CUT ADRIFT

Chris Simms

Orion £6.99 pbk

Released: 13th June  2010

Reviewer: L.J. Hurst

 

Initially, L. J. Hurst worked in the backrooms of the media industry. He now divides his time between work for an international scientific publisher and a rather more British independent bookseller. In years past he was a regular attendee at the Shots on the Page Festivals from whence Shots Mag sprung.

 

In his sixth DI John Spicer novel, Chris Simms shows why he has made the short list for the 2010 CWA Dagger in the Library award, the award that is given to a writer nominated by library users. Equally, it shows that a trip to their local library is preparing a lot of people for dealing with trouble that has come a long way. In fact, like several books that have come my way recently, that trouble has its heart in Iraq and Afghanistan, but on the way out it has snowballed. DI Spicer will not immediately realise how big that trouble has grown, how many people it will involve, nor how close it might come; not until it comes home. 

Spicer, like many coppers, has problems in his home life. His marriage is on the rocks. He does not know how many people are dying elsewhere, until one by one various asylum seekers are found in their bed-sits dead. Gradually, the fact the dead were sometime seamen begins to suggest a link. Meanwhile, along the coast of the British Isles notes of a diary kept by another castaway begin to drift ashore tucked in rubber ducks, detailing the deaths aboard a life raft somewhere between the Bay of Biscay and the Atlantic. As the notes are found, out of chronological sequence, it is clear that something terrible has happened. Readers have an idea what, even if they have no idea why. Spicerís view is more constrained but he has the strength to confront the global dealers in death.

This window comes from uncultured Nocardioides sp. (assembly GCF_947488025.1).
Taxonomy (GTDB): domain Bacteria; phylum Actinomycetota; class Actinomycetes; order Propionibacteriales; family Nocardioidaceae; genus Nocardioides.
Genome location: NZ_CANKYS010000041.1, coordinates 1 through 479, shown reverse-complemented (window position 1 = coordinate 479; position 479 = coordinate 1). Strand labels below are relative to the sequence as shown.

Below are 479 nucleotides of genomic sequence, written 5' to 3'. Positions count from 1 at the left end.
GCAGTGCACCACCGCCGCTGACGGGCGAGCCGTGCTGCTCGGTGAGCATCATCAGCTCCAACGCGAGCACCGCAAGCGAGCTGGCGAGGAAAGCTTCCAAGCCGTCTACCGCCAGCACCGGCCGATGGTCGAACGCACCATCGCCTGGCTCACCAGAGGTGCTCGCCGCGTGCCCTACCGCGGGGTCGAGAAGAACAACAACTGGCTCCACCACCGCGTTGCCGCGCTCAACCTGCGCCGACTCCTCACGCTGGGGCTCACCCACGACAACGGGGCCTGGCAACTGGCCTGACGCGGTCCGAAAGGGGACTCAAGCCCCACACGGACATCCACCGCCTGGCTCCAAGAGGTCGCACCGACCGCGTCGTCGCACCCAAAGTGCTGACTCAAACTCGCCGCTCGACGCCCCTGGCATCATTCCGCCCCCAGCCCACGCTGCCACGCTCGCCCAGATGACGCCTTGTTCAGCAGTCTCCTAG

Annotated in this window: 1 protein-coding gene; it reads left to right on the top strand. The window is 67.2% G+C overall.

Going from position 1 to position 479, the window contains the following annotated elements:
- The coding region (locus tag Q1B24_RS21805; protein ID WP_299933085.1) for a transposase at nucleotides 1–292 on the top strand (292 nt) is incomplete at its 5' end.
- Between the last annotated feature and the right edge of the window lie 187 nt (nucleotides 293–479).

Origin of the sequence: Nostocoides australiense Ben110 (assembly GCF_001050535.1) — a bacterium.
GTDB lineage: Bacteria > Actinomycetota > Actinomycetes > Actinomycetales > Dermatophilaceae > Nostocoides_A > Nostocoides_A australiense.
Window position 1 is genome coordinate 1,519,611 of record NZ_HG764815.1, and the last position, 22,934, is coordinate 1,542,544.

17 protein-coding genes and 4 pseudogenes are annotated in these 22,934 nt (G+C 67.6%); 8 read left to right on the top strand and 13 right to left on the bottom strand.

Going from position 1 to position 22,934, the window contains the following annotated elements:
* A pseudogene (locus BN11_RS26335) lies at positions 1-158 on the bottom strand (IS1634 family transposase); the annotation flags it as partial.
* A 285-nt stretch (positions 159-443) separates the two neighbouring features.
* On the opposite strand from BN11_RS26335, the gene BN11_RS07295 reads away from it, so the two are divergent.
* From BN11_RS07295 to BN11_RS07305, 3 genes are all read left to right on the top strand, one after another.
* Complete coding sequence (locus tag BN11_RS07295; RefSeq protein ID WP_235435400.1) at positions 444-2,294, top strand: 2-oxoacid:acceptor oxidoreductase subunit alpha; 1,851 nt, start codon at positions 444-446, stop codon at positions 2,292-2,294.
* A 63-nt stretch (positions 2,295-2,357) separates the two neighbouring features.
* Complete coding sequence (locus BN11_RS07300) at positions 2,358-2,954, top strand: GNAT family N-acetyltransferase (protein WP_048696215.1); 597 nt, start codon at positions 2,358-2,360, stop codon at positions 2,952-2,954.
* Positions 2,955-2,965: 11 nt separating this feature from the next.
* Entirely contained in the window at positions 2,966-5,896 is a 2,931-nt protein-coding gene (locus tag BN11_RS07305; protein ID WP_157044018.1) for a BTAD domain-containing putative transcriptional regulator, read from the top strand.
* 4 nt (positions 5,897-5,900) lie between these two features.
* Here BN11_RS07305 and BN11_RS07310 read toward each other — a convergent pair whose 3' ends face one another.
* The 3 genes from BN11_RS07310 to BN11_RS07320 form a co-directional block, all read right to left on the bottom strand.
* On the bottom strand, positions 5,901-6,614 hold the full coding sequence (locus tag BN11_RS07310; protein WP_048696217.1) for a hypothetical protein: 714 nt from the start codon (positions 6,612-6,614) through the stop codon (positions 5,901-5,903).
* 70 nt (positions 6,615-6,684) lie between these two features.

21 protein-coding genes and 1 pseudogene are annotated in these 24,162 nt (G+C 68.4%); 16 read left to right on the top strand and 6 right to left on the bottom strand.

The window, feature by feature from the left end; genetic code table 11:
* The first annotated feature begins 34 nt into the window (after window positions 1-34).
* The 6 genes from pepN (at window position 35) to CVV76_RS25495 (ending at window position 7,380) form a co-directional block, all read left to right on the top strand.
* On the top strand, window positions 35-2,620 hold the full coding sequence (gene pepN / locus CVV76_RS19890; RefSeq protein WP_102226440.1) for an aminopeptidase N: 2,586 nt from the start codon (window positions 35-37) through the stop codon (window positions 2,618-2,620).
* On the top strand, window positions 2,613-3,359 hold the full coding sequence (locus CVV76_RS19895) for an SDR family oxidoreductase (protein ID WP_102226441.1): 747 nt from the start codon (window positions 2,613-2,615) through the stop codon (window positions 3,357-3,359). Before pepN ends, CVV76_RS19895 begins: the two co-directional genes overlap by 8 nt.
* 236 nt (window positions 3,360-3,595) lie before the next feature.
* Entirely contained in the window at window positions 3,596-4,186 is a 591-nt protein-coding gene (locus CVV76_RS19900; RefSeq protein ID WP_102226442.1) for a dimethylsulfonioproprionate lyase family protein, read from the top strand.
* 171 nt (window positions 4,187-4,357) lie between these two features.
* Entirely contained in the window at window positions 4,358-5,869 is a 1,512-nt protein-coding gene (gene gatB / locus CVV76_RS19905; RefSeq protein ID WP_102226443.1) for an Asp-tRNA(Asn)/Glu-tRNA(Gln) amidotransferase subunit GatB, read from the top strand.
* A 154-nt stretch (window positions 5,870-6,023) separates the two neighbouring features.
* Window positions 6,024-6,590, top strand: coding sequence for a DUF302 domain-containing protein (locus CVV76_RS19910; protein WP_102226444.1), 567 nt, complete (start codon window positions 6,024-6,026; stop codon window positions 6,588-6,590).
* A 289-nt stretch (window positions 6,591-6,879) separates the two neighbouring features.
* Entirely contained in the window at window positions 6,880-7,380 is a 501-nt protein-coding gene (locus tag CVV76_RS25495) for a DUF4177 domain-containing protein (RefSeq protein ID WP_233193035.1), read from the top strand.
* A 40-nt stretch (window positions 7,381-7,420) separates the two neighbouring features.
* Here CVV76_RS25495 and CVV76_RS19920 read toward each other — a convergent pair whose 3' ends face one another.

Based in Manchester, Spicer finds himself having to liaise with the Immigration Service in Liverpool. He has less control when the security services from London become involved. And intentionally or not, he does not know and learns nearly too late about the sort of people with whom his social working partner is coming in contact. 

Part police procedural, part blockbuster thriller, even part woman-in-peril, CUT ADRIFT brings home the troubles of the world to one man, and tests how he copes. Those who surround him may be less fortunate

 


 

 

 


 

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